This volume explores the nature of civil war in the modern world and in historical perspective.
Civil wars represent the principal form of armed conflict since the end of the Second World War, and certainly in the contemporary era. The nature and impact of civil wars suggests that these conflicts reflect and are also a driving force for major societal change. In this sense, Understanding Civil Wars: Continuity and change in intrastate conflict argues that the nature of civil war is not fundamentally changing in nature.
The book includes a thorough consideration of patterns and types of intrastate conflict and debates relating to the causes, impact, and ‘changing nature’ of war. A key focus is on the political and social driving forces of such conflict and its societal meanings, significance and consequences. The author also explores methodological and epistemological challenges related to studying and understanding intrastate war. A range of questions and debates are addressed. What is the current knowledge regarding the causes and nature of armed intrastate conflict? Is it possible to produce general, cross-national theories on civil war which have broad explanatory relevance? Is the concept of ‘civil wars’ empirically meaningful in an era of globalization and transnational war? Has intrastate conflict fundamentally changed in nature? Are there historical patterns in different types of intrastate conflict? What are the most interesting methodological trends and debates in the study of armed intrastate conflict? How are narratives about the causes and nature of civil wars constructed around ideas such as ethnic conflict, separatist conflict and resource conflict?
This book will be of much interest to students of civil wars, intrastate conflict, security studies and international relations in general.
Table of Contents
1. Introduction 2. Scholarship on Civil War: Topics, Debates and Controversies 3. Framing Civil Wars 4. Case Study: Japan, 1877 5. American Civil War, 1861-65 6. Liberia, 1989-96 7. Bosnia, 1992-95 8. Sri Lanka, 1983-2009 9. Patterns of Civil War in Historical Perspective 10. Civil Wars in the 21st Century: New Wars, Declining Wars, Post-colonial Wars of Statebuilding 11. Conclusion: Containing, Ending and Resolving Civil War - Lessons from History
Edward Newman is Professor of International Security at the University of Leeds, UK. He is editor of the journal Civil Wars, and the author of many books and articles on armed conflict, security and international intervention.
'Edward Newman has provided civil war scholars and educators with a unique and important book. In addition to analyzing the societal and political determinants of civil war, the volume provides unique insights into its consequences, management, and epistemological debates. The case studies provide a broad geographic, type, and temporal range, including the often-ignored 19th-century conflicts and wars with statebuilding implications. I highly recommend this timely contribution to an extremely important subject matter.'-- Karl DeRouen, Jr, University of Alabama, USA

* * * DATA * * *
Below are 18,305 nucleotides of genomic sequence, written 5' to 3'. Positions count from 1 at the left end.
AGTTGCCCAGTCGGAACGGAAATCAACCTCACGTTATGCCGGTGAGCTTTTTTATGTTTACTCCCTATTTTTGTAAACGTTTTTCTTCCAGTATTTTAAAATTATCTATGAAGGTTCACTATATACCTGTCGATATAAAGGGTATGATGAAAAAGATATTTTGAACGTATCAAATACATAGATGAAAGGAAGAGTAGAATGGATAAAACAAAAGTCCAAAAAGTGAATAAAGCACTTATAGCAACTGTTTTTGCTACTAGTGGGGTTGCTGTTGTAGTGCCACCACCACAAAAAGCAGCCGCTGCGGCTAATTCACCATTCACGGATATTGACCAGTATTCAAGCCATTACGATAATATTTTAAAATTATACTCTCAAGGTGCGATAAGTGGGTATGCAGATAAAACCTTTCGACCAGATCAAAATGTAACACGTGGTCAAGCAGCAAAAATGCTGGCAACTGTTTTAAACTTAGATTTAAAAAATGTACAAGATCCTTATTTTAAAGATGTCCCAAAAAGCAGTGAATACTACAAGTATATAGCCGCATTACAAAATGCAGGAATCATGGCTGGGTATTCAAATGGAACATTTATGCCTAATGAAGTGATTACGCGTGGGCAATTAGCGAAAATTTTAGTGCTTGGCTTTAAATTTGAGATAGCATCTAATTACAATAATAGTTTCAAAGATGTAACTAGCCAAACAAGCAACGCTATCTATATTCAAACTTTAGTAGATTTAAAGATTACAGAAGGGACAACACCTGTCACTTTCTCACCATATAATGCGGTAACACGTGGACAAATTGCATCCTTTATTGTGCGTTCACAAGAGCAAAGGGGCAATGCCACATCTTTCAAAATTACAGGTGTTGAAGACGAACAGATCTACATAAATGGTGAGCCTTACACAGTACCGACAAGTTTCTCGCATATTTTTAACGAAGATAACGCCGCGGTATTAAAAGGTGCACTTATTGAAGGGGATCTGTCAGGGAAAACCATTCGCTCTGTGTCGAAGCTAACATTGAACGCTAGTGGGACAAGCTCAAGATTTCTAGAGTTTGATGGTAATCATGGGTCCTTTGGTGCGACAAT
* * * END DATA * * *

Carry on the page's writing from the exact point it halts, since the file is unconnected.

'In an incisive and provocative new study, Edward Newman makes a compelling case for considering state-building as one of the key political drivers of civil war. Wide-ranging, knowledgeable and erudite, Understanding Civil Wars is an excellent addition to current scholarship on one of the world's most pressing issues. Written by a leading scholar in the field, this book is essential reading for the expert and lay reader alike.' -- Richard Jackson, University of Otago, New Zealand
'Edward Newman always produces imaginative and informed contributions to debates on contemporary security. This book is no exception, providing an insightful and timely exploration of key debates related to civil war in the modern world.' -- Caroline Kennedy, University of Hull, UK
'This book addresses the seemingly pervasive problem of civil war in a novel way. It argues that this phenomenon – which today draws unprecedented attention by scholars and practitioners – is not as recent or different as many would think. Furthermore, it has many of the same roots through history. This is documented in a fresh, empirical and critical analysis of a number of well-known civil wars. Thus, the work of Newman provides challenging insights, particularly on factors relating to the state, local power politics and the strategies of liberal peacebuilding.'--Peter Wallensteen, Uppsala University and the University of Notre Dame
'In this thought-provoking volume, Newman evaluates major strains in the often contradictory scholarship on civil wars.' -- Journal of Peace Research
'The book presents a useful examination of the modern state and the challenges posed, particularly in light of liberal state-building efforts so prevalent in the post-Cold War era... Summing Up: Highly recommended. Graduate, research, and professional collections' --M. Olson Lounsbery, East Carolina University, CHOICE